Some key points that arose from this was that a bottom-up approach must be taken more seriously, with community collaboration that brings about initiatives with the true DNA of the community. A combination of critical mass and political leadership is the only way to get things done, requiring allies all throughout nightlife industries (including hospitality and transport) and in government.

An example was raised in the Global Cities conference during a collaborative group workshop that Waverly Council doesn’t allow food trucks. The excessive regulation and endless red tape merely stifles experimentation and innovation, which are the keys to development and social progress. Collaboration vs regulation – let’s make a decision like adults.

Given such regulations, in the panel ‘Where The Streets Have No Name; Parties Off The Radar,’ alongside Hermans, Edward MacDonald of Human Movement spoke about his own illegal events thrown on Eastern suburbs beaches and under tunnels, where sometimes a little bribe to a local official would be necessary to keep the hounds at bay and let the people play and party and partake in all that the freedom of the night has to offer. I help throw a weekly event in Kings Cross, And Then Saturdays at World Bar (come on down yewww), and hearing about these incredible expression sessions underground made me wonder what I’m doing with myself, what we’re all doing with ourselves?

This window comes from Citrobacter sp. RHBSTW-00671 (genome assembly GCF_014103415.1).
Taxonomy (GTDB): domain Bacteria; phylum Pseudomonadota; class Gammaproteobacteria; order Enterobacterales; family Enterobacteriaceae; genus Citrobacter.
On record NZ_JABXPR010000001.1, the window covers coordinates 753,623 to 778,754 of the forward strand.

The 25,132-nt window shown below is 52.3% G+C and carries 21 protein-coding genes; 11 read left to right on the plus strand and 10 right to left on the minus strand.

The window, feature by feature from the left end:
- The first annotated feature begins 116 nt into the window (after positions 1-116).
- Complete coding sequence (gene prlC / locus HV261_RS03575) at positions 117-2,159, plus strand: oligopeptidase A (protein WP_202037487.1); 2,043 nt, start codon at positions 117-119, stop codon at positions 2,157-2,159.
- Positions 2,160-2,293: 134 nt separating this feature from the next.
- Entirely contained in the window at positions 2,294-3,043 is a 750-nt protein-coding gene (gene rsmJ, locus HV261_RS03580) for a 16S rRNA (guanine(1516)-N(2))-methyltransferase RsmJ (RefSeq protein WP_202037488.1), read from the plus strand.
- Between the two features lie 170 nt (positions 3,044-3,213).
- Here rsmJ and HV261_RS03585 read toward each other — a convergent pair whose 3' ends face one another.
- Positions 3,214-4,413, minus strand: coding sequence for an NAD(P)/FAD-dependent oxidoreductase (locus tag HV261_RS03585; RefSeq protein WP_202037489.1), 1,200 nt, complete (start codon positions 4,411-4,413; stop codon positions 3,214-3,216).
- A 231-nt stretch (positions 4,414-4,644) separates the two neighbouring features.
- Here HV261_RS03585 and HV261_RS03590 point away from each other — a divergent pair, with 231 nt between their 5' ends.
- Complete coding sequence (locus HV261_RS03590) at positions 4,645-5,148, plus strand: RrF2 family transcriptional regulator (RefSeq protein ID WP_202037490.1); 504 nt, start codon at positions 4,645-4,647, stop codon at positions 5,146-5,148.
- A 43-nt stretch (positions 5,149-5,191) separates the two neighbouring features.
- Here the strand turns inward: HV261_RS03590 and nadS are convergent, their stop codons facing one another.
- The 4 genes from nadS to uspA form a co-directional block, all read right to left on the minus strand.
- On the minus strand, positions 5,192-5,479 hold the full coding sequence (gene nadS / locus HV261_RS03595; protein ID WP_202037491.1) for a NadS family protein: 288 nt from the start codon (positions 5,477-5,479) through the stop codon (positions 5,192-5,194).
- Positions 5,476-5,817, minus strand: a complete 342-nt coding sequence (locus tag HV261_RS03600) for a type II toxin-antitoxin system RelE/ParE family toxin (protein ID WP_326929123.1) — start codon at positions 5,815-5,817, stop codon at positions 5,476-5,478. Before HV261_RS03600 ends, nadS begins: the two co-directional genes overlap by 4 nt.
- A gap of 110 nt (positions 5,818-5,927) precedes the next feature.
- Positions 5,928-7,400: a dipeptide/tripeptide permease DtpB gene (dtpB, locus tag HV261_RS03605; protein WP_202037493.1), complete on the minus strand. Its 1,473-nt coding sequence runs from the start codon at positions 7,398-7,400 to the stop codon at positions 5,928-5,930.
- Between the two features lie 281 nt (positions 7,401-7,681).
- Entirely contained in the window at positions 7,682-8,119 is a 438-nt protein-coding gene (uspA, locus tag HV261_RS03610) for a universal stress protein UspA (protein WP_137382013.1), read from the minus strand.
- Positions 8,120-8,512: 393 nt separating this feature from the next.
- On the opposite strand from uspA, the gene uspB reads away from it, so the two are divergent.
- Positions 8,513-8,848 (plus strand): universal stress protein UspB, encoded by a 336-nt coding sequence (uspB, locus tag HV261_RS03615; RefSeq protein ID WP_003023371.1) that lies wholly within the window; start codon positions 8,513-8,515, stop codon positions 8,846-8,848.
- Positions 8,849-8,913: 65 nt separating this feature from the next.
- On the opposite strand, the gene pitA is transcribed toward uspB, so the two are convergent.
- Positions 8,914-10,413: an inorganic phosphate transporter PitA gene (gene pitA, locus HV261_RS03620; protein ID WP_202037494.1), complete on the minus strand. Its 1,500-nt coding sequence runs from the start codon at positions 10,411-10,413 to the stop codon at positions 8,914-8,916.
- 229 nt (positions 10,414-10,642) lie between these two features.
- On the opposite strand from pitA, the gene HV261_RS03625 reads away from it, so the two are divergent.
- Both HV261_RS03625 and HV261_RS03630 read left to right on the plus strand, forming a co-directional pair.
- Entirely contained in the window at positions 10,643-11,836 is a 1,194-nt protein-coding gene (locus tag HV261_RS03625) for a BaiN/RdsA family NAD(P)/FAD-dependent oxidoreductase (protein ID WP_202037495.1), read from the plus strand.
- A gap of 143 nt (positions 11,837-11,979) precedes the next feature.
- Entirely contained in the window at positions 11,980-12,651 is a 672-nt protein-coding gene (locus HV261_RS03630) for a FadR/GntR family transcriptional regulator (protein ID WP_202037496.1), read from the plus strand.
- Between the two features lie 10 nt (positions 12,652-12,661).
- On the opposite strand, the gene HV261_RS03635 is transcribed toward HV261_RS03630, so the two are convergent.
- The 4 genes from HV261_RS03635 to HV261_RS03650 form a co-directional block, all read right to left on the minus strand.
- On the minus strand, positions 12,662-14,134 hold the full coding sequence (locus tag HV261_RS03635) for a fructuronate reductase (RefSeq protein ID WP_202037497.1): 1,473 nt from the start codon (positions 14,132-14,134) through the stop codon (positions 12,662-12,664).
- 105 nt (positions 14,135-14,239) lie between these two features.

Following this, I managed to catch the end of the panel ‘When the Beats Just Don’t Match; Mental Health In Electronic Music.’ Mental health is a huge issue in the music industry given the nature of creative work and the bizarre, demanding hours – a primary topic of discussion was how people keep up with the high-intensity social flux of working in music, where drugs and alcohol are often openly available, and plenty of people struggling to connect with each other in a real way. We meet so many of our fellow music lovers but in such loud, transient spaces that it can sometimes isolate us rather than bring us closer.

I sat in the park after this panel discussion, staring at the city skyline and the grass and trees and everyone seemingly enjoying themselves, and I wondered if my own crazy ups and downs were natural and normal, or am I suffering something deeper? It’s a struggle in the current regulatory and cultural climate of Sydney. We don’t want violence or trouble – just good people, good music, good times, good sex, good drinks, good parties. Does the ridiculous music work cause the mood shifts, or do the mood shifts push you into the ridiculous music work? Fuck knows. Just keep creating cool shit with amazing people and hopefully earn a living ya battler.

Thank you Global Cities, EMC and LunchBox for the passes and the morning tea. For the sessions I actually attended, it was lovely.